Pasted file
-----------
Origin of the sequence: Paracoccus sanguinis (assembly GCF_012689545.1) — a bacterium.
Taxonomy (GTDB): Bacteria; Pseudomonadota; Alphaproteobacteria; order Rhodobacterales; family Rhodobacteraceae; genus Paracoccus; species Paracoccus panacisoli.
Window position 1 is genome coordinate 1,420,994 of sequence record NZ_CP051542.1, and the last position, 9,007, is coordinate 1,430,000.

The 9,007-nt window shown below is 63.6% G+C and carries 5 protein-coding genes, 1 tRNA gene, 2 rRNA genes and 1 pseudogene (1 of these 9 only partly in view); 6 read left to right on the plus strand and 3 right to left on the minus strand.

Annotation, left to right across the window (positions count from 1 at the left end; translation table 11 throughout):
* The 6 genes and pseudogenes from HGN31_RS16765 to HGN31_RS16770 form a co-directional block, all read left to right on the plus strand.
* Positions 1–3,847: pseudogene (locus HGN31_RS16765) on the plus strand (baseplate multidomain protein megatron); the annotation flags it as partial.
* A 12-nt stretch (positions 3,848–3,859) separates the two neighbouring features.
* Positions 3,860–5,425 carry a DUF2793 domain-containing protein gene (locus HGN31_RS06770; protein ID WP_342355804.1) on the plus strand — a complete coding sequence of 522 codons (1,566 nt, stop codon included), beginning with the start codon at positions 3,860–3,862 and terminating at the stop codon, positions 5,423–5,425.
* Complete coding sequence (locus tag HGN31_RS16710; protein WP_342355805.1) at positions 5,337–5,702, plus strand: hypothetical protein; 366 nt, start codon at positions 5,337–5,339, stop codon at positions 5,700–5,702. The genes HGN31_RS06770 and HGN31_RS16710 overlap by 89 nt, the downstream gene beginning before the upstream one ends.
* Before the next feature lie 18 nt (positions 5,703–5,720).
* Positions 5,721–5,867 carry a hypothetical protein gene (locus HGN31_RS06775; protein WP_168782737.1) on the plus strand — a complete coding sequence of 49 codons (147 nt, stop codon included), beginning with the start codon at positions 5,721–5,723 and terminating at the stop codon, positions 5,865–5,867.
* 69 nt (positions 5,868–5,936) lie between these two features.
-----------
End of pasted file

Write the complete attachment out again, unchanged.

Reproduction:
Origin of the sequence: Paracoccus sanguinis (assembly GCF_012689545.1) — a bacterium.
Taxonomy (GTDB): Bacteria; Pseudomonadota; Alphaproteobacteria; order Rhodobacterales; family Rhodobacteraceae; genus Paracoccus; species Paracoccus panacisoli.
Window position 1 is genome coordinate 1,420,994 of sequence record NZ_CP051542.1, and the last position, 9,007, is coordinate 1,430,000.

The 9,007-nt window shown below is 63.6% G+C and carries 5 protein-coding genes, 1 tRNA gene, 2 rRNA genes and 1 pseudogene (1 of these 9 only partly in view); 6 read left to right on the plus strand and 3 right to left on the minus strand.

Annotation, left to right across the window (positions count from 1 at the left end; translation table 11 throughout):
* The 6 genes and pseudogenes from HGN31_RS16765 to HGN31_RS16770 form a co-directional block, all read left to right on the plus strand.
* Positions 1–3,847: pseudogene (locus HGN31_RS16765) on the plus strand (baseplate multidomain protein megatron); the annotation flags it as partial.
* A 12-nt stretch (positions 3,848–3,859) separates the two neighbouring features.
* Positions 3,860–5,425 carry a DUF2793 domain-containing protein gene (locus HGN31_RS06770; protein ID WP_342355804.1) on the plus strand — a complete coding sequence of 522 codons (1,566 nt, stop codon included), beginning with the start codon at positions 3,860–3,862 and terminating at the stop codon, positions 5,423–5,425.
* Complete coding sequence (locus tag HGN31_RS16710; protein WP_342355805.1) at positions 5,337–5,702, plus strand: hypothetical protein; 366 nt, start codon at positions 5,337–5,339, stop codon at positions 5,700–5,702. The genes HGN31_RS06770 and HGN31_RS16710 overlap by 89 nt, the downstream gene beginning before the upstream one ends.
* Before the next feature lie 18 nt (positions 5,703–5,720).
* Positions 5,721–5,867 carry a hypothetical protein gene (locus HGN31_RS06775; protein WP_168782737.1) on the plus strand — a complete coding sequence of 49 codons (147 nt, stop codon included), beginning with the start codon at positions 5,721–5,723 and terminating at the stop codon, positions 5,865–5,867.
* 69 nt (positions 5,868–5,936) lie between these two features.